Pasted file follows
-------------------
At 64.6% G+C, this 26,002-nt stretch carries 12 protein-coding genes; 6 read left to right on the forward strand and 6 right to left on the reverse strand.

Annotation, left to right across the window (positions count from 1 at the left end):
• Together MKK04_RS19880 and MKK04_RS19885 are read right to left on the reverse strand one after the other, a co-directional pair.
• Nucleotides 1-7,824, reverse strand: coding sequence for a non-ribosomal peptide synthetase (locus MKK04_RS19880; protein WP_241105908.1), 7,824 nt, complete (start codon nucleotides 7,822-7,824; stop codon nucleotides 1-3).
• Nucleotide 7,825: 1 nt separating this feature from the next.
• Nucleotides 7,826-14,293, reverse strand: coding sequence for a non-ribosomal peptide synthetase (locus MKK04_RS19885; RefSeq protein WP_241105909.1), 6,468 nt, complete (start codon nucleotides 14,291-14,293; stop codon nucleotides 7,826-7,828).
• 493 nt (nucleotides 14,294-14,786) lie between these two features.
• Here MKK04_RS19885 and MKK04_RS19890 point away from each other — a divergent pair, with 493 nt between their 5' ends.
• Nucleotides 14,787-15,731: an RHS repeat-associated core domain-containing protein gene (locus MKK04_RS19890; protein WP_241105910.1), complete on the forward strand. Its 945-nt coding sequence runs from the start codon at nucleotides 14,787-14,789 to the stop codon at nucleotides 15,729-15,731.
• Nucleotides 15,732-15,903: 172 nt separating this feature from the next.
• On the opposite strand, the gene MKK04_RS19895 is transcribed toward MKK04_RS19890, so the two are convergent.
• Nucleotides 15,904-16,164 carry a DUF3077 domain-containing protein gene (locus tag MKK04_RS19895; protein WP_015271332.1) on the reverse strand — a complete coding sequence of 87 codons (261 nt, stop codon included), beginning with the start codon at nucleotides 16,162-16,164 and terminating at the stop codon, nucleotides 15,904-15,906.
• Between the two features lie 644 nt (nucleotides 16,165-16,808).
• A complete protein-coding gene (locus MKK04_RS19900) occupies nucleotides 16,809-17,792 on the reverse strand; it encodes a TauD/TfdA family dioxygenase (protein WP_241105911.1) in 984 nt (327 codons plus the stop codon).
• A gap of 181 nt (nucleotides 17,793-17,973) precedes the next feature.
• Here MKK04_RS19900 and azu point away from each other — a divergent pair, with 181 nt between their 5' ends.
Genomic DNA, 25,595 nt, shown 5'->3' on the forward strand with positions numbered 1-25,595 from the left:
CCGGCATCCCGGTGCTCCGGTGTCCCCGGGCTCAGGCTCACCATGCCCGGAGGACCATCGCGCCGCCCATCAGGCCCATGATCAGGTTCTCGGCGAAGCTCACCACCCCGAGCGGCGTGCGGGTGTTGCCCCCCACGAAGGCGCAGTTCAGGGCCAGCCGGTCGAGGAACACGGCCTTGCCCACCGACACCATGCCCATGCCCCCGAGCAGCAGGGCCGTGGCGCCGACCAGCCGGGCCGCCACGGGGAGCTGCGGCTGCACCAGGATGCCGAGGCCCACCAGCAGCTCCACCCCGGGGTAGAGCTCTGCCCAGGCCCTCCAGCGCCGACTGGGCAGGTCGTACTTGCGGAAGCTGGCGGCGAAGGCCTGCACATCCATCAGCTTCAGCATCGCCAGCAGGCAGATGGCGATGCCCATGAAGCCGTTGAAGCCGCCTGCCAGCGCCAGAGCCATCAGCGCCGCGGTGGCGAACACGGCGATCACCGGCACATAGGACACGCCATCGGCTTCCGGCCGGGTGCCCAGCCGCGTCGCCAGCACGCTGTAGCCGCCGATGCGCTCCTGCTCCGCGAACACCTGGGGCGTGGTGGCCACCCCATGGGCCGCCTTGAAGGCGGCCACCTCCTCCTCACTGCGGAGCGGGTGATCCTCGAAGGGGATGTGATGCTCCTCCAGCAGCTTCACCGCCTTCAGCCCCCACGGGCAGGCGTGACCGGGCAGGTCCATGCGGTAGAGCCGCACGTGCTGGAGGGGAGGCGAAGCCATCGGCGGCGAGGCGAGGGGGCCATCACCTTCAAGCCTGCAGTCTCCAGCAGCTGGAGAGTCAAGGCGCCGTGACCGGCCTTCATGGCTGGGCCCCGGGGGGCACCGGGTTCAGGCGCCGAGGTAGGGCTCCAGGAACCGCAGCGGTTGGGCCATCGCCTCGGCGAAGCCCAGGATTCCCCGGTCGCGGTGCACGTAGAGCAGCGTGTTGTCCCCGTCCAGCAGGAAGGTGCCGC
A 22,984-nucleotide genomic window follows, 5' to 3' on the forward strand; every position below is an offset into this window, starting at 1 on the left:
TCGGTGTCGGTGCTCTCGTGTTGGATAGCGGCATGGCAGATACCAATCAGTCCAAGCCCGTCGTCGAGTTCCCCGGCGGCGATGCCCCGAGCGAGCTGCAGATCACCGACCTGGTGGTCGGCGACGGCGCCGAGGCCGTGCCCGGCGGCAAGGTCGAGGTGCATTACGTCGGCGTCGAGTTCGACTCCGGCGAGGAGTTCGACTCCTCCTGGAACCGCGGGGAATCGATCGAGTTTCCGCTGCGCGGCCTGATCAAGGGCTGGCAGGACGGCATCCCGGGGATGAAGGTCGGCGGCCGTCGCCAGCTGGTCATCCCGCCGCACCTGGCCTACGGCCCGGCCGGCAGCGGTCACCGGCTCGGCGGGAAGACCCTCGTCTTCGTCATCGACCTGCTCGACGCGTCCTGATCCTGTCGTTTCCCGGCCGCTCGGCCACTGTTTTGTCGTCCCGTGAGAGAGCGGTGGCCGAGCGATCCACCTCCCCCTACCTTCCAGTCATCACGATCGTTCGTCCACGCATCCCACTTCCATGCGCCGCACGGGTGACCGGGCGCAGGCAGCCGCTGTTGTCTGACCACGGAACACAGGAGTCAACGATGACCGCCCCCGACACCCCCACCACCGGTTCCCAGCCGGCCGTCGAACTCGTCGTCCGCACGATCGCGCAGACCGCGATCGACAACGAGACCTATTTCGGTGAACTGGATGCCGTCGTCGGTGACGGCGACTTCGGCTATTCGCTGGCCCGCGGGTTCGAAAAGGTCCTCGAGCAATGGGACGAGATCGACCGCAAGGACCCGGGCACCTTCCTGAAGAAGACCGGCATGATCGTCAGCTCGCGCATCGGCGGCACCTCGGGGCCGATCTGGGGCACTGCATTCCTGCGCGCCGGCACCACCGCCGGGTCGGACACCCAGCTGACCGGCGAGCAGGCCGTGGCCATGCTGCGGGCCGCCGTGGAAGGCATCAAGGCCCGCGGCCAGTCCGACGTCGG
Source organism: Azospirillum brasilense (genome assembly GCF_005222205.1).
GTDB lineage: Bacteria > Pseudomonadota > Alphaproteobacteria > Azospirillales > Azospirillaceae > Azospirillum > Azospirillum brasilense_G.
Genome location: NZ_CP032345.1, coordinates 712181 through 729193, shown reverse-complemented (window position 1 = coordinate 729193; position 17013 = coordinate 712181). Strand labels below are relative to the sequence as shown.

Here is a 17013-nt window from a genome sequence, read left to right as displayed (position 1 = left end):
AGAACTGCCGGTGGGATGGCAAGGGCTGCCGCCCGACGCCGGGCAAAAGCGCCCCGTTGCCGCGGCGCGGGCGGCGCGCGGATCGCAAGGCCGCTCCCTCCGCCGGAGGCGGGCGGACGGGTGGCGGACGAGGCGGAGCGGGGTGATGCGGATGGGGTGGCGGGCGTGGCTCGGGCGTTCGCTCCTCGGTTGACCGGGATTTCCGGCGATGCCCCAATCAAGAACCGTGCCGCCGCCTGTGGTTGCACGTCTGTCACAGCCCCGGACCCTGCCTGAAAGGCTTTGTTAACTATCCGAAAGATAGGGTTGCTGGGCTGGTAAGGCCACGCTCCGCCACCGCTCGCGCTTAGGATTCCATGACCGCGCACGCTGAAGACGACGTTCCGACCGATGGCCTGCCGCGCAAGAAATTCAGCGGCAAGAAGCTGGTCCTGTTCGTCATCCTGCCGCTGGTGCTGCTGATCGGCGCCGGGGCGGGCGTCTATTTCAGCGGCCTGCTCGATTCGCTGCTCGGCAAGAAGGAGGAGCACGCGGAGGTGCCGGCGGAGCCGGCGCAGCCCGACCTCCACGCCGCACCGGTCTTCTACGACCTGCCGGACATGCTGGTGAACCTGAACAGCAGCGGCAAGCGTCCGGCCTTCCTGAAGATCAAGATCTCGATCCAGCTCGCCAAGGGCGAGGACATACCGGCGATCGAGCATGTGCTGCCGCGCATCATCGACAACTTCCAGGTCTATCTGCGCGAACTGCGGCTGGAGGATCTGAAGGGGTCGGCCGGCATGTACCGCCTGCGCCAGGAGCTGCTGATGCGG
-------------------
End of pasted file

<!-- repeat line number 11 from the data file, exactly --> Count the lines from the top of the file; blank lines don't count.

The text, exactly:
• On the opposite strand, the gene MKK04_RS19895 is transcribed toward MKK04_RS19890, so the two are convergent.